Let's say that you think you know what I know, that when he was going out to eat you know, every other you know Friday night when I was busy doing something else, that he was actually going out to eat with her. Now I know the truth, well let's think about that okay. Even if you're right, if all we can come up with and all we even suspect and all we can see any proof of in just, at least an initial analysis of the financials, is things
like going out to eat a few times, even going out to eat you know 8 or 10 times or 12 times or 15 times, is making a legal argument to try to get a credit back for that money, is it worth the money you will spend, and here's what I mean, if you are making an legal argument that there has been dissipation of marital assets or dissipation of marital funds in your divorce case, what you are actually requesting is that you should be credited, you should receive a credit for half of the money spent, okay you're not going to be able to make a legal argument that you should receive, you know, alimony for life if you're not entitled to anything like that. Or that you should receive all the equity in the house or things like that or twice as much alimony, whatever it is, in a dissipation argument in a divorce case.
What you're really arguing for is this is how much I think my spouse spent on this affair, half of that money was mine and therefore I want to receive a credit for that when we're figuring out how all these other numbers in this divorce play out. So for example, if you're selling your house and you're splitting the proceeds, if your husband spent ten thousand dollars, your wife spent ten thousand dollars, on this affair, you're arguing that from his or her share of the proceeds from the sale of your house you should be getting that extra five thousand dollars credited back to you.
There’s a limit to what you're going to get back. So even if you really think that your spouse may have spent something like ten thousand dollars on this affair and that's a lot of money of course, it's a lot of money, we understand that, however do you know what else is a lot of money, unfortunately legal fees, expert fees, mediator fees and
all of those things are necessary to move a dissipation case along. You know these are not inexpensive cases because they're so time consuming to get to the bottom of and the discovery is really comprehensive.
So, when you are talking to your lawyer about whether you should be making a dissipation claim in your divorce, you don't just want to talk about has there been dissipation in your case, you also want to take it a step further and say “is it worth it when I do a cost-benefit analysis”, if based on what we can find so far, even if he spent ten thousand dollars, and I have a chance of getting five thousand dollars back, if I could prove all ten thousand dollars were spent on an affair specifically, then is it worth it if I'm paying a lawyer three or four hundred dollars an hour to work on that case to get that five thousand dollars back. Before you know it, unfortunately you will have spent five thousand dollars to get five thousand dollars and if you're not careful you will have spent ten thousand or fifteen thousand or twenty thousand or twenty five thousand in an argument to try to get five thousand dollars back, and that's because these dissipation cases are so time consuming and you're paying an attorney by the hour. Some dissipation cases even require forensic accountant. Now usually when we get to that point, we're talking about big money dissipation, but again, even a really high dollar dissipation case often means a high dollar forensic accountant is going to be necessary, so I am not discouraging you at all from proceeding with the dissipation case if that applies to you, all I'm saying is that when you're speaking to an attorney, don't only talk about whether the legal concept of dissipation of marital funds or marital assets applies to you and whether you can technically seek a credit for it in your divorce, also talk about what might be involved, what you might be spending, what you might be putting yourself through psychologically and emotionally to get whatever that credit is that you're seeking.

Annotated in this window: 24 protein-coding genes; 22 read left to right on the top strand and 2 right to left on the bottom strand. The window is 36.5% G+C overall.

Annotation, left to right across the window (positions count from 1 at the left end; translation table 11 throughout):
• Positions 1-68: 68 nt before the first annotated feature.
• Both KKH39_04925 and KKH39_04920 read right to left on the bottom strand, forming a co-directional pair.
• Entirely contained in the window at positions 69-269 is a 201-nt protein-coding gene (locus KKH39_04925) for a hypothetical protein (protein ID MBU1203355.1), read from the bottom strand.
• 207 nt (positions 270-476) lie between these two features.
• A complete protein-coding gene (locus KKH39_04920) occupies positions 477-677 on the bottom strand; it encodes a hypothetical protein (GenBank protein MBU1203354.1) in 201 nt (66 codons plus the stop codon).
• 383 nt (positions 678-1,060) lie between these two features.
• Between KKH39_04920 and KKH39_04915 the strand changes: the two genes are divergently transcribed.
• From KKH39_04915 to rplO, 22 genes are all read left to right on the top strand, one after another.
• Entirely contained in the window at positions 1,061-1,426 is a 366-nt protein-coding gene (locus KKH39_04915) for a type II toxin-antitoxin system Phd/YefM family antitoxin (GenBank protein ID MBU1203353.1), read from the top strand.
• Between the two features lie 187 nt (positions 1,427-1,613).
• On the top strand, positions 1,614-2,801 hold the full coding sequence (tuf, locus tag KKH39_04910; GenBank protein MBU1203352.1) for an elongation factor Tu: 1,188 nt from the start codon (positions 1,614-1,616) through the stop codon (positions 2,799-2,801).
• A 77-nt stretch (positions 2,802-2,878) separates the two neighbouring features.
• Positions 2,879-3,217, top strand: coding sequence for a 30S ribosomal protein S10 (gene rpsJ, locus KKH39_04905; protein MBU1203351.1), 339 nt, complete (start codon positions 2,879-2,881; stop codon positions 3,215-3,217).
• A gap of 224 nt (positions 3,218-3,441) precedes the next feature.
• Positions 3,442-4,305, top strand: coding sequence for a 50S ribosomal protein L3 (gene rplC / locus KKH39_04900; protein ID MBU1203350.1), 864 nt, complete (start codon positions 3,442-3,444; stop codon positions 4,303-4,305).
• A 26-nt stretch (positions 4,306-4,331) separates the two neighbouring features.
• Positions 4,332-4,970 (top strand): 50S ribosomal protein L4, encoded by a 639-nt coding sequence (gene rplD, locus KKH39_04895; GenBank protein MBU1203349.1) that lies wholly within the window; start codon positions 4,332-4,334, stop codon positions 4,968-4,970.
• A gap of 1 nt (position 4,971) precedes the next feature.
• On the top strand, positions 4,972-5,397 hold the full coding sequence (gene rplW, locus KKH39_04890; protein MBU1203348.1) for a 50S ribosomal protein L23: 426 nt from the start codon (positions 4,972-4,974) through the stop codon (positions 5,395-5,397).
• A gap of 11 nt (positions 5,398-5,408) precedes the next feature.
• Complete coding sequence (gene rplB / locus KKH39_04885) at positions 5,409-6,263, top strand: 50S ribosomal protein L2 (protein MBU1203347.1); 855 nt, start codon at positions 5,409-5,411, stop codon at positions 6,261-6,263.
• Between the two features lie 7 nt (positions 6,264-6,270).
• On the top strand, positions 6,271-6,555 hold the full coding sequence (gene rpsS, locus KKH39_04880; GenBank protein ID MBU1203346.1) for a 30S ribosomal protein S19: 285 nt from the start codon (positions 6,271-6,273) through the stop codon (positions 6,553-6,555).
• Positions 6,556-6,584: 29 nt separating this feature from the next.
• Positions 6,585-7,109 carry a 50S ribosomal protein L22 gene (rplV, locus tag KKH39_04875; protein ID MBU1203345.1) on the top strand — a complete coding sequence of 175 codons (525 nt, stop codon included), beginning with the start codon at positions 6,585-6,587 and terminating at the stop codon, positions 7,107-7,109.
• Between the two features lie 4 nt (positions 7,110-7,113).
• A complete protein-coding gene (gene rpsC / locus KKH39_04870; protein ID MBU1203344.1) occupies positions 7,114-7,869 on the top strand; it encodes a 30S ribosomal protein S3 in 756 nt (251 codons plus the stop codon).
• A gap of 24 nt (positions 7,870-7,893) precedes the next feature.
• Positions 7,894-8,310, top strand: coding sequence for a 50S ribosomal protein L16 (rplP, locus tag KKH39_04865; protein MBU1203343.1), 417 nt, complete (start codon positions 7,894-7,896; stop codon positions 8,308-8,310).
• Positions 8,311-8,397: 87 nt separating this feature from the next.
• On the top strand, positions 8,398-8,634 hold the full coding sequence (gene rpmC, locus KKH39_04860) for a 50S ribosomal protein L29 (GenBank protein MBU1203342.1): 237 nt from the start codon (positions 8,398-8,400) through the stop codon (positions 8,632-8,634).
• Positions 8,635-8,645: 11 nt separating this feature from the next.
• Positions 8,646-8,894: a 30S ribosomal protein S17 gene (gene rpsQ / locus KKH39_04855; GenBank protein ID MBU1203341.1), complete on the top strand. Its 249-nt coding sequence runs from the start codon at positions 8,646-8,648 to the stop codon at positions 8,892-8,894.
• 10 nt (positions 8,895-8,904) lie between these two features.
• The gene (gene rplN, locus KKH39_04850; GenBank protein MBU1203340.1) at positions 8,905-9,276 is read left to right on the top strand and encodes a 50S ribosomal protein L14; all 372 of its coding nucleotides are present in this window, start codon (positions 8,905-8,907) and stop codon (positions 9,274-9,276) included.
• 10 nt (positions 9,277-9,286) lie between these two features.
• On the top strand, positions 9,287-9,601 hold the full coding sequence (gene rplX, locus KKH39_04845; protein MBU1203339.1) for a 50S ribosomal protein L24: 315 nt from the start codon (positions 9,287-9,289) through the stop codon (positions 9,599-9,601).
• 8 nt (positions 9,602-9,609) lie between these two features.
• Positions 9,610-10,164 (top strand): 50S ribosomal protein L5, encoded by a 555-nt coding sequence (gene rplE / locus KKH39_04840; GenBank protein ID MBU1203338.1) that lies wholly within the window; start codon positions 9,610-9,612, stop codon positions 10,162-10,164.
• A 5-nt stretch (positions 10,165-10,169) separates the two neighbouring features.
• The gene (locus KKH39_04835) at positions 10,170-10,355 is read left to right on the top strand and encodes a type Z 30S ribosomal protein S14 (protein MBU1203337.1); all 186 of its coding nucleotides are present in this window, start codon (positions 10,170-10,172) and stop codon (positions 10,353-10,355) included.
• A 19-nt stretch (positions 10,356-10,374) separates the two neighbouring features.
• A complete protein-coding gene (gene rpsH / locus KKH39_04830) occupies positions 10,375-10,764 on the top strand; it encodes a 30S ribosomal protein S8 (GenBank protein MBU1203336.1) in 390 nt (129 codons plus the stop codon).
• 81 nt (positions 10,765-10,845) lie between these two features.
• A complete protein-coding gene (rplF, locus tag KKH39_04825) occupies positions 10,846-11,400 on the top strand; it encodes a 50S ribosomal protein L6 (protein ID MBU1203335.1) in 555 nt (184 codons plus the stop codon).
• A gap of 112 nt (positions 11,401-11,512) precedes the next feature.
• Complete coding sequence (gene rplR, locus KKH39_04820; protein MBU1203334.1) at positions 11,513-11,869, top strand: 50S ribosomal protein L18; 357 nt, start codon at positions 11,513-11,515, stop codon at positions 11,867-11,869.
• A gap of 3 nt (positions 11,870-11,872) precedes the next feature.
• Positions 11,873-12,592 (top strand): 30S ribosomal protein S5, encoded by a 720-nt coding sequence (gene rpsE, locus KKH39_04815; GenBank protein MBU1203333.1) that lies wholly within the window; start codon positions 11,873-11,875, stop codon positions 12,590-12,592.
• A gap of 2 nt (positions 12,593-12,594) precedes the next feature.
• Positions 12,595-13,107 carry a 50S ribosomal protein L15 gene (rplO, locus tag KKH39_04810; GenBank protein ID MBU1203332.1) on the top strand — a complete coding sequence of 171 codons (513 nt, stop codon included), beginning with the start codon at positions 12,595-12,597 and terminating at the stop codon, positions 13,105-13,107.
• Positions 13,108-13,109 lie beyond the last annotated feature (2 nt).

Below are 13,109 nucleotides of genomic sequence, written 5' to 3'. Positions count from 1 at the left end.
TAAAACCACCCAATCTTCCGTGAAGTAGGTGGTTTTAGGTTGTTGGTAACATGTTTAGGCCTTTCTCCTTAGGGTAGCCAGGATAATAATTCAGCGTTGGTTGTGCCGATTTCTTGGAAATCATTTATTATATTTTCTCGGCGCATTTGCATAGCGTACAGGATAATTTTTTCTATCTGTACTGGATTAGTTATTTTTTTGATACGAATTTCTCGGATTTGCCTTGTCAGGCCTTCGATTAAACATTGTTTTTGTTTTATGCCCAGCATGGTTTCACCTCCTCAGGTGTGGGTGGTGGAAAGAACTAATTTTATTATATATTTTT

Now I don't want you to think before we end this video that a family law attorney doesn't care about what you are going through if your marriage ended because of infidelity. We understand how shocking and raw and devastating that is for you, all I’m saying is that a family law attorney would be doing you a disservice if they weren't also
advising you, and sometimes repeatedly reminding you, that the affair that your spouse had, this horrible betrayal that ended your marriage, is not going to make any difference in how the finances and or the custody issues of your divorce are resolved.
I hope you found this helpful. If you would like to learn more about New Jersey family law or about our firm, you can go to our website. It's at www.familyfocusedlegal.com. If you live in New Jersey and you need a consultation with a New Jersey family law attorney for any family law issue really, it doesn't have to be about divorce and certainly not about this dissipation and extramarital affairs, you can give us a call at 973-993-9960.
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Alright, take care!